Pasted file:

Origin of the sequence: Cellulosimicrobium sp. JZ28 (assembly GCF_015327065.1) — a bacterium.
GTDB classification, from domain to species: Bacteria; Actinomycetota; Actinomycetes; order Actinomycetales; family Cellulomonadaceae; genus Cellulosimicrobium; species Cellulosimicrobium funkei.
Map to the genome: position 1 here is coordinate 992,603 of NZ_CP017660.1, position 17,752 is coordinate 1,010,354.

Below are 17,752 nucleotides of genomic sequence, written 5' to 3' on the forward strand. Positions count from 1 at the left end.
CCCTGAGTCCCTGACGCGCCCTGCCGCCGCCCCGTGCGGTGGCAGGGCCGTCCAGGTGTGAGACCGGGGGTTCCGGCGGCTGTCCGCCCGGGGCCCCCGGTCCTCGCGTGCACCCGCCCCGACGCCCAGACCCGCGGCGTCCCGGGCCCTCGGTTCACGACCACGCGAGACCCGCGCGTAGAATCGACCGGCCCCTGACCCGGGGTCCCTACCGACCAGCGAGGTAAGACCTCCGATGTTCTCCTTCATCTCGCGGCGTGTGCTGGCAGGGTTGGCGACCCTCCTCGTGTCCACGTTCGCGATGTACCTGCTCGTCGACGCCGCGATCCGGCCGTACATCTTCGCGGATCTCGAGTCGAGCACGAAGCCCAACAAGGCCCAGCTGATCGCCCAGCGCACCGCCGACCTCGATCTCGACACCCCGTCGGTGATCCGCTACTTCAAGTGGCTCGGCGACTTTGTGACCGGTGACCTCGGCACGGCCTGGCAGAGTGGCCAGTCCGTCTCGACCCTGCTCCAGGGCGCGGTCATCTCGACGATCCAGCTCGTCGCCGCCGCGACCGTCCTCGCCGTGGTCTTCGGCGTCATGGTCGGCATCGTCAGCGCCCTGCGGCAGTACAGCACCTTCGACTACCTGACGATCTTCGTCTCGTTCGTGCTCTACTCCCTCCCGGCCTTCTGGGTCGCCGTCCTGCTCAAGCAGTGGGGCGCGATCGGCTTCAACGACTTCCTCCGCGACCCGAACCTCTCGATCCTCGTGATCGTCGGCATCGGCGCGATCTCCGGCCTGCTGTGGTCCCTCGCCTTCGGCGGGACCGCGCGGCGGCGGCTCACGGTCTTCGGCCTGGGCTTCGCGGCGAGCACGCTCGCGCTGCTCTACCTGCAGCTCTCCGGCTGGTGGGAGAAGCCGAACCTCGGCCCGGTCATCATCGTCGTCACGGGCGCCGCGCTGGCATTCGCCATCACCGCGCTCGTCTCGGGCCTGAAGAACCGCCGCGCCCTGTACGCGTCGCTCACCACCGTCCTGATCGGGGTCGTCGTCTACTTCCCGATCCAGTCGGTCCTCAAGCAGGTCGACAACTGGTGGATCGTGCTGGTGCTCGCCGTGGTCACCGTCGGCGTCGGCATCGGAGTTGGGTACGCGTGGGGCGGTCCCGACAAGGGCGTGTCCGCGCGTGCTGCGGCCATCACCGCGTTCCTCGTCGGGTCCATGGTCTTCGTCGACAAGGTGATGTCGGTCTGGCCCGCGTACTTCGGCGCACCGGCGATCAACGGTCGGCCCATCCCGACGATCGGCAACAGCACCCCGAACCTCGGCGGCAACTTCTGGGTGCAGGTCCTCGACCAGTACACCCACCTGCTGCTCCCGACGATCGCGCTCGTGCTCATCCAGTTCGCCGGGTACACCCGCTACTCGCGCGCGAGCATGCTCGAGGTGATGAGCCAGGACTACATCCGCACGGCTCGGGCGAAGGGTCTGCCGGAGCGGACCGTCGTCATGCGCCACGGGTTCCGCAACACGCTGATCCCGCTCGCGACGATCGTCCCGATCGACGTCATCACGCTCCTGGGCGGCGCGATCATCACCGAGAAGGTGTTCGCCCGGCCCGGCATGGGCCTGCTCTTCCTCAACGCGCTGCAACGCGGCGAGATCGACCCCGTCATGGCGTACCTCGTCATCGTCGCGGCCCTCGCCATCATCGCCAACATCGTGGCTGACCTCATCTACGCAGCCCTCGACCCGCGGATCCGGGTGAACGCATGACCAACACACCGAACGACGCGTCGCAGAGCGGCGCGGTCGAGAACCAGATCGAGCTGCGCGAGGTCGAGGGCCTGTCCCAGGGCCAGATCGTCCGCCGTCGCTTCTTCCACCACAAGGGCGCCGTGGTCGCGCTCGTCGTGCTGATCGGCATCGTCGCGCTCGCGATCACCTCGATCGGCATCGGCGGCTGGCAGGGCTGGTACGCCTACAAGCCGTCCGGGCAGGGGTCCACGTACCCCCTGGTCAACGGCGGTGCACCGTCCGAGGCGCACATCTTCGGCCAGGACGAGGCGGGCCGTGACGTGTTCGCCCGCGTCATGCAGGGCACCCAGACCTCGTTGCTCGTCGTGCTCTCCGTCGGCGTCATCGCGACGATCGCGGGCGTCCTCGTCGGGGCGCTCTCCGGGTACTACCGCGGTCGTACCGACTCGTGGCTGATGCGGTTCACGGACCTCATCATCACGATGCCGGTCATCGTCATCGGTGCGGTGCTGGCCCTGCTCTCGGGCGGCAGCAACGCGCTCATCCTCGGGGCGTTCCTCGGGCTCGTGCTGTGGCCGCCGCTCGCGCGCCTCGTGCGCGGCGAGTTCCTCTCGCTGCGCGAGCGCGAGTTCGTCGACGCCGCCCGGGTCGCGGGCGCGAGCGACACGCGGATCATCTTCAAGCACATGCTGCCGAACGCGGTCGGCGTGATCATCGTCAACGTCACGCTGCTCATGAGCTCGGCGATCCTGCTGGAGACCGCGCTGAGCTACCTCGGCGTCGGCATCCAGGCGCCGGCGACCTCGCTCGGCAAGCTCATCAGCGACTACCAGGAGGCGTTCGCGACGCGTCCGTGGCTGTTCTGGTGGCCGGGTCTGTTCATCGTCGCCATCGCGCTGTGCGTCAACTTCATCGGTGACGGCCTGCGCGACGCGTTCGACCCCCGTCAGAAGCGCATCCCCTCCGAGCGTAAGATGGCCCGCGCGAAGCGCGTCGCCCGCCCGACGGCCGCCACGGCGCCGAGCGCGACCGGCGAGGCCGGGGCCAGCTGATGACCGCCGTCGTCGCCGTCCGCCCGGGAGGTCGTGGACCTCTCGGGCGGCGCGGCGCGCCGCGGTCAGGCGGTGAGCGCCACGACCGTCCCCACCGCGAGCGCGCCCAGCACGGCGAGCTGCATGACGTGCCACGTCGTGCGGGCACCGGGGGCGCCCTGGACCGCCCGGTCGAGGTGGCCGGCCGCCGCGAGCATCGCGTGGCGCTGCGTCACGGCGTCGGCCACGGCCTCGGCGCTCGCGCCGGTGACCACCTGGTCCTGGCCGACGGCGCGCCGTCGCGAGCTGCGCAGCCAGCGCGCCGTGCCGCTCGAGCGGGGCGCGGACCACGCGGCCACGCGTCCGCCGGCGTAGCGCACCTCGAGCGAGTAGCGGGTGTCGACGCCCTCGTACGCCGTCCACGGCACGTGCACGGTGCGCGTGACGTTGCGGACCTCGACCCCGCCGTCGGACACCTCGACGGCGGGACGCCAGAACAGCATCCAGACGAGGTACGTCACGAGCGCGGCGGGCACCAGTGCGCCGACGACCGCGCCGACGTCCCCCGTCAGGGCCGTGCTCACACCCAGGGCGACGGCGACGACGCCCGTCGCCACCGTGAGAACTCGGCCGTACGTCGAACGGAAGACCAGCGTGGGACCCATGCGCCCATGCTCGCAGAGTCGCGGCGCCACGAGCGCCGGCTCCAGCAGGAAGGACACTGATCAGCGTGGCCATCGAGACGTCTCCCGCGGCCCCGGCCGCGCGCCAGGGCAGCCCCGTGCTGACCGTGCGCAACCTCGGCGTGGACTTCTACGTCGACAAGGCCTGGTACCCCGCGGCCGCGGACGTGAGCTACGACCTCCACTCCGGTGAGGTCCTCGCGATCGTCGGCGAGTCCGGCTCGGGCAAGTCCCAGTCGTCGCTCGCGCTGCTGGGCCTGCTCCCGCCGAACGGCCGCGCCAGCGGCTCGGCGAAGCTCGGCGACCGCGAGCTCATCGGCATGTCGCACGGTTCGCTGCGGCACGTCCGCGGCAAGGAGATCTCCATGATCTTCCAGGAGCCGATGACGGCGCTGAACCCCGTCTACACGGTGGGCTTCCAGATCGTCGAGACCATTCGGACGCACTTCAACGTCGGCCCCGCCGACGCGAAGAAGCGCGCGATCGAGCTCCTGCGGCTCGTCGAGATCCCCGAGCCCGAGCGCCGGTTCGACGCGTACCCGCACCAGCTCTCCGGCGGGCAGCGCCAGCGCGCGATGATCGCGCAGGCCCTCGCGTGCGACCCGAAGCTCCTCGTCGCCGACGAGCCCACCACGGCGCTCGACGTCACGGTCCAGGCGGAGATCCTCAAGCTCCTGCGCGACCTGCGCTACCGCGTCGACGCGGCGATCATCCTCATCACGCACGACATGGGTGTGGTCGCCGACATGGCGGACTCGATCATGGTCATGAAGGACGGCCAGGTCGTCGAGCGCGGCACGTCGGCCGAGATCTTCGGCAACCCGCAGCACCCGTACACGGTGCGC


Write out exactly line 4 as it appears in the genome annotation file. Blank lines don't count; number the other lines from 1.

Below are 17,752 nucleotides of genomic sequence, written 5' to 3' on the forward strand. Positions count from 1 at the left end.